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Ganymede may be largest ‘club sandwich’ in the solar system

Scientists say that Jupiter’s moon Ganymede may possess ice and liquid oceans stacked in several layers much like the popular multilayered club sandwich.

Jupiter has taken many hits from asteroids, apparently!
Jupiter has taken many hits from asteroids, apparently!
Courtesy of NASA/JPL-Caltech
Artists rendering of layers of 'club sandwich' ocean on Jupiter's Ganymede ocean
Artists rendering of layers of 'club sandwich' ocean on Jupiter's Ganymede ocean
Courtesy NASA/JPL-Caltech

NASA’s Galileo spacecraft flew by Ganymede in the 1990s and confirmed the presence of an interior ocean. It also found evidence for salty water which may be from salt known as magnesium sulfate.

A team of scientists performed computer modeling of Ganymede’s ocean, taking into account, for the first time, how salt increases the density of liquids under the type of extreme conditions present inside Ganymede. Earlier research suggested just a regular “sandwich” set-up in which there is ice at the surface, a layer of liquid water in the middle, and another layer of ice on the bottom. This new study, however, suggests there may be more than these three layers.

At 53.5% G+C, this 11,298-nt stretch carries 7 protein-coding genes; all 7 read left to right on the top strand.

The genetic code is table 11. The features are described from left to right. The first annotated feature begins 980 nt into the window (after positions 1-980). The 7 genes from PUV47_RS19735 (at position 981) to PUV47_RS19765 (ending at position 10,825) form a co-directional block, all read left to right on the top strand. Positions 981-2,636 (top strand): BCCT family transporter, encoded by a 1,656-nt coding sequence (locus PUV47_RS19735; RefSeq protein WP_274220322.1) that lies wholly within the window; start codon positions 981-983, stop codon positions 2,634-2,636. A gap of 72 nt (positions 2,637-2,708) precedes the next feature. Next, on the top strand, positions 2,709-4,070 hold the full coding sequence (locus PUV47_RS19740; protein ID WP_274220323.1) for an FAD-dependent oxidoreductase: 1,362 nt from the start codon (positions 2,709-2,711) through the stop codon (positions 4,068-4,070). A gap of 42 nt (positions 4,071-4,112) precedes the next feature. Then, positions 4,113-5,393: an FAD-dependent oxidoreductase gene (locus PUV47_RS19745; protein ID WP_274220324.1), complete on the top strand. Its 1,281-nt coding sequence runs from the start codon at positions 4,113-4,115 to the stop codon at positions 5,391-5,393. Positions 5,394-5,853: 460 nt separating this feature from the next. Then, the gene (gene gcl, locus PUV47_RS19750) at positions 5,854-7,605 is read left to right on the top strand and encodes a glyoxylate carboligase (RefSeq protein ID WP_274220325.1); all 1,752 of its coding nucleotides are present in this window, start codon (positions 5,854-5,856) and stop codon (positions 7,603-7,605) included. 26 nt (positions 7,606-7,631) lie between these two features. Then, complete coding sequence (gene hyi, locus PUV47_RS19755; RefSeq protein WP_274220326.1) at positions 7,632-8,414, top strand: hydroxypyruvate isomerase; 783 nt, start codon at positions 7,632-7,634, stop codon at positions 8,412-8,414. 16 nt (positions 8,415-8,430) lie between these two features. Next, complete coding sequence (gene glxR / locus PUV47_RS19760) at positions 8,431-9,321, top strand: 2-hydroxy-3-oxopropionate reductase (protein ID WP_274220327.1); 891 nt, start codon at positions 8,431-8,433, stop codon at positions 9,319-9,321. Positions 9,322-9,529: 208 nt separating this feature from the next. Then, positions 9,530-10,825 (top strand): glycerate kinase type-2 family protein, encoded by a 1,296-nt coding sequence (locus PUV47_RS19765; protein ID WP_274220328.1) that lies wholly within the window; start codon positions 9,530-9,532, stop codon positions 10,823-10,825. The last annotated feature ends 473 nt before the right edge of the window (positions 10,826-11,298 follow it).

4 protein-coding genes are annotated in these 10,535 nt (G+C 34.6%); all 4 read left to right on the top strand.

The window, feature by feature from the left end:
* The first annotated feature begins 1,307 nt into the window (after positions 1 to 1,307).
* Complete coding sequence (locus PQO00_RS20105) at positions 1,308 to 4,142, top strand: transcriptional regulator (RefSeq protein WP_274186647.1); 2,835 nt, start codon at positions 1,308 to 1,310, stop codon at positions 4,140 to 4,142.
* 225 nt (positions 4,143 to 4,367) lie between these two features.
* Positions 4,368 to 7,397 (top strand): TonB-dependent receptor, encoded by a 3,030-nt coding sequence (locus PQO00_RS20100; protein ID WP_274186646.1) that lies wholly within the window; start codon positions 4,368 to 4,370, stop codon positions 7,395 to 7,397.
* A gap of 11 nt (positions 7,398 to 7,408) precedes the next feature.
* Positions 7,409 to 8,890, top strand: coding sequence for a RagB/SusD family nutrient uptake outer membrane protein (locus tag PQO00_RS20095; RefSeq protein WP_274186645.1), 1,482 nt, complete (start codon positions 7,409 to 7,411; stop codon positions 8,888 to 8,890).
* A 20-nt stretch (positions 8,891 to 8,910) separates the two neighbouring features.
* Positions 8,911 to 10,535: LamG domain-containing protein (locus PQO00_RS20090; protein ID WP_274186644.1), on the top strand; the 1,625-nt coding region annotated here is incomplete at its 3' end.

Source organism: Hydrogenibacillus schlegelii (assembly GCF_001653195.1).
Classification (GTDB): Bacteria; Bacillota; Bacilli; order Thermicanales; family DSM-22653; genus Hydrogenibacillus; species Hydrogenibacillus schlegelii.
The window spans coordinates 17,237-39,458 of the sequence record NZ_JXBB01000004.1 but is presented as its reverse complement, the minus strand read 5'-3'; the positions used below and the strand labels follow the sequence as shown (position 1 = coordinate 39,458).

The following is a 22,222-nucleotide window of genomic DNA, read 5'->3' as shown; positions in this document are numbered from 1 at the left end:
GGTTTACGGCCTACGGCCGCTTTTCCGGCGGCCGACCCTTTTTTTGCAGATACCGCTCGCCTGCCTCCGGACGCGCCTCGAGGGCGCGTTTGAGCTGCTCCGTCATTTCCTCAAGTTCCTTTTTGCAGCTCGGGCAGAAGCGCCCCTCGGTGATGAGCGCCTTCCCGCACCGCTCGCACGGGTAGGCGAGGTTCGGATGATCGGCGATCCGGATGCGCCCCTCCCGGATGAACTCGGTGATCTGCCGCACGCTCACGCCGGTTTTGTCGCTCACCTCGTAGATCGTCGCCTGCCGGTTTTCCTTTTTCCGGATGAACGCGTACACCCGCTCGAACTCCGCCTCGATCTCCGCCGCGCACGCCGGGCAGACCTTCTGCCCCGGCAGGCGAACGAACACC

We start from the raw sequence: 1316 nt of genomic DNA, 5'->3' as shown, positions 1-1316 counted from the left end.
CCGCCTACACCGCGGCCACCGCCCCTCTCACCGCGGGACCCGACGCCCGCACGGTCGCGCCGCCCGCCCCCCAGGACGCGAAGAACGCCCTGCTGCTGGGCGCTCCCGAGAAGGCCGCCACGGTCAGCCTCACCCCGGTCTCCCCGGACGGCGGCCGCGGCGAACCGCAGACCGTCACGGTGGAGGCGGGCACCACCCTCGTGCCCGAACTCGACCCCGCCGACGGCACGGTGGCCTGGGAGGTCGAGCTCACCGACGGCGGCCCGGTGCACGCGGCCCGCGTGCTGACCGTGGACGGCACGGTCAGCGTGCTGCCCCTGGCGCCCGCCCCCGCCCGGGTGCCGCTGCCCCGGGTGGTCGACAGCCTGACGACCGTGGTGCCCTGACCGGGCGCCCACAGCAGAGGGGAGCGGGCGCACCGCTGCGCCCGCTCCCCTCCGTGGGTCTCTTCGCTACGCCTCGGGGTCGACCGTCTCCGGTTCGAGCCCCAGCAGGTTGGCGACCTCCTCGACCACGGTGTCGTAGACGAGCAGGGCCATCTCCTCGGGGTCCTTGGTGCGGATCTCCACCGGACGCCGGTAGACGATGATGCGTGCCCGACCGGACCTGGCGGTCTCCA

An astrobiologist at NASA’s Jet Propulsion Laboratory in California, Steve Vann, said the new study reveals the arrangement may be more like the following:

  1. a layer of ice on the moon’s surface (on the top);
  2. a layer of water beneath that;
  3. a second layer of ice;
  4. another layer of water underneath that;
  5. a third layer of ice; and
  6. a final layer of water at the bottom – above the rocky seafloor.

“That would make it the largest club sandwich in the solar system,” Vann said in a telephone interview. “I suppose I’m also a fan of club sandwiches. My fiancée points out that I order them every time we go out to eat.”

Ganymede boasts a lot of water, perhaps 25 times the volume of the Earth’s oceans. Its oceans are estimated to be about 500 miles (800 km) deep.

With sufficient salt, Ganymede’s liquid water could become so dense that it sinks to the very bottom, according to researchers. That means water could be lapping on top of rock, a situation that may foster conditions suitable for the development of microbial life.

Some scientists think life first formed on Earth in building thermal vents on the ocean floor.

“Our understanding of how life came about on Earth involves the interaction between water and rock. This (research) provides a strong possibility for those kinds of interactions to take place on Ganymede,” added Vance, whose study was published in the journal Planetary and Space Science.

“We’re providing a more realistic view into ocean structure in Ganymede’s interior. We’re showing that the salinity has a tangible effect on the ocean,” Vance said.